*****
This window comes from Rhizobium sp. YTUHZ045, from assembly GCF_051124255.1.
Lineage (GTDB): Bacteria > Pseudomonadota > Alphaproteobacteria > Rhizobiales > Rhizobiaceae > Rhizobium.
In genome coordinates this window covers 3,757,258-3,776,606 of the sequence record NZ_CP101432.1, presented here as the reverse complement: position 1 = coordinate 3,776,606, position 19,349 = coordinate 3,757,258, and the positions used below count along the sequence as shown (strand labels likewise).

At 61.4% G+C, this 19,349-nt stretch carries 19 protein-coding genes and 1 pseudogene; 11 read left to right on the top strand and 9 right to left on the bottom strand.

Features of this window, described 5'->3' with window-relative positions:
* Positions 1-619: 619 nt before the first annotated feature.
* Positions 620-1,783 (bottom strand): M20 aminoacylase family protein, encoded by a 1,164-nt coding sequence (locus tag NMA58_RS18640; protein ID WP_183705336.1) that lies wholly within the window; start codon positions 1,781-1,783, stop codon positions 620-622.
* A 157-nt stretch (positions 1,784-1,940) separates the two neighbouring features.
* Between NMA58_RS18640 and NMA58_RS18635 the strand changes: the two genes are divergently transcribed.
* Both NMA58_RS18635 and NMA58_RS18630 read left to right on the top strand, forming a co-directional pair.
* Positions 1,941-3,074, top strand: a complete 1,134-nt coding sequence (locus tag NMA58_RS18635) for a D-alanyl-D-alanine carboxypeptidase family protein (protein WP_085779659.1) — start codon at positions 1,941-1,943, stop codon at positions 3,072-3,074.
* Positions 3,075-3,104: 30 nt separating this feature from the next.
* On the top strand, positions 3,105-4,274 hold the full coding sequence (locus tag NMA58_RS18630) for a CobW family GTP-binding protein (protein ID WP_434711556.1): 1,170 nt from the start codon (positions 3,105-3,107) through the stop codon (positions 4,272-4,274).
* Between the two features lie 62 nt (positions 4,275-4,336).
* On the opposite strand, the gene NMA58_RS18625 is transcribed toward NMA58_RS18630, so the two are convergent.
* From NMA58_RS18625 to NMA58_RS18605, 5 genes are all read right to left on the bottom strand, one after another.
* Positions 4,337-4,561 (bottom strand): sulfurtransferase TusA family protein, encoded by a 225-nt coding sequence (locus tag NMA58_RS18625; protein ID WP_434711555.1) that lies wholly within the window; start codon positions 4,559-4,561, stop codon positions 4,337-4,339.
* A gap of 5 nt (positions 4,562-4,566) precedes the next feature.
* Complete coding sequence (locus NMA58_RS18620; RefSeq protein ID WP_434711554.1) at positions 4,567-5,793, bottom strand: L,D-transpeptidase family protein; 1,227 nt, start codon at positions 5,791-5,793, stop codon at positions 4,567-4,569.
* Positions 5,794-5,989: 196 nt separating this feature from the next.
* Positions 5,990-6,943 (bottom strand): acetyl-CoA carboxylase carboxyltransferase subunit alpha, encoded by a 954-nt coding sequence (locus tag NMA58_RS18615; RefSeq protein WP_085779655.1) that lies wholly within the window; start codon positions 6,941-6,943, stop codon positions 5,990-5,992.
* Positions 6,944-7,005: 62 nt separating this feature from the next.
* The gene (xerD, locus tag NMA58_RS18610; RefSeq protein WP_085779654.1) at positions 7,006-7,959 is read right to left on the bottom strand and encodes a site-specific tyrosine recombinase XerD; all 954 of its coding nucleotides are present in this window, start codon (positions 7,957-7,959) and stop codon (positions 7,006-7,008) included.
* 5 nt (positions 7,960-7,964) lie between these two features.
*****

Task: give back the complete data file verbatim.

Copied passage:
This window comes from Rhizobium sp. YTUHZ045, from assembly GCF_051124255.1.
Lineage (GTDB): Bacteria > Pseudomonadota > Alphaproteobacteria > Rhizobiales > Rhizobiaceae > Rhizobium.
In genome coordinates this window covers 3,757,258-3,776,606 of the sequence record NZ_CP101432.1, presented here as the reverse complement: position 1 = coordinate 3,776,606, position 19,349 = coordinate 3,757,258, and the positions used below count along the sequence as shown (strand labels likewise).

At 61.4% G+C, this 19,349-nt stretch carries 19 protein-coding genes and 1 pseudogene; 11 read left to right on the top strand and 9 right to left on the bottom strand.

Features of this window, described 5'->3' with window-relative positions:
* Positions 1-619: 619 nt before the first annotated feature.
* Positions 620-1,783 (bottom strand): M20 aminoacylase family protein, encoded by a 1,164-nt coding sequence (locus tag NMA58_RS18640; protein ID WP_183705336.1) that lies wholly within the window; start codon positions 1,781-1,783, stop codon positions 620-622.
* A 157-nt stretch (positions 1,784-1,940) separates the two neighbouring features.
* Between NMA58_RS18640 and NMA58_RS18635 the strand changes: the two genes are divergently transcribed.
* Both NMA58_RS18635 and NMA58_RS18630 read left to right on the top strand, forming a co-directional pair.
* Positions 1,941-3,074, top strand: a complete 1,134-nt coding sequence (locus tag NMA58_RS18635) for a D-alanyl-D-alanine carboxypeptidase family protein (protein WP_085779659.1) — start codon at positions 1,941-1,943, stop codon at positions 3,072-3,074.
* Positions 3,075-3,104: 30 nt separating this feature from the next.
* On the top strand, positions 3,105-4,274 hold the full coding sequence (locus tag NMA58_RS18630) for a CobW family GTP-binding protein (protein ID WP_434711556.1): 1,170 nt from the start codon (positions 3,105-3,107) through the stop codon (positions 4,272-4,274).
* Between the two features lie 62 nt (positions 4,275-4,336).
* On the opposite strand, the gene NMA58_RS18625 is transcribed toward NMA58_RS18630, so the two are convergent.
* From NMA58_RS18625 to NMA58_RS18605, 5 genes are all read right to left on the bottom strand, one after another.
* Positions 4,337-4,561 (bottom strand): sulfurtransferase TusA family protein, encoded by a 225-nt coding sequence (locus tag NMA58_RS18625; protein ID WP_434711555.1) that lies wholly within the window; start codon positions 4,559-4,561, stop codon positions 4,337-4,339.
* A gap of 5 nt (positions 4,562-4,566) precedes the next feature.
* Complete coding sequence (locus NMA58_RS18620; RefSeq protein ID WP_434711554.1) at positions 4,567-5,793, bottom strand: L,D-transpeptidase family protein; 1,227 nt, start codon at positions 5,791-5,793, stop codon at positions 4,567-4,569.
* Positions 5,794-5,989: 196 nt separating this feature from the next.
* Positions 5,990-6,943 (bottom strand): acetyl-CoA carboxylase carboxyltransferase subunit alpha, encoded by a 954-nt coding sequence (locus tag NMA58_RS18615; RefSeq protein WP_085779655.1) that lies wholly within the window; start codon positions 6,941-6,943, stop codon positions 5,990-5,992.
* Positions 6,944-7,005: 62 nt separating this feature from the next.
* The gene (xerD, locus tag NMA58_RS18610; RefSeq protein WP_085779654.1) at positions 7,006-7,959 is read right to left on the bottom strand and encodes a site-specific tyrosine recombinase XerD; all 954 of its coding nucleotides are present in this window, start codon (positions 7,957-7,959) and stop codon (positions 7,006-7,008) included.
* 5 nt (positions 7,960-7,964) lie between these two features.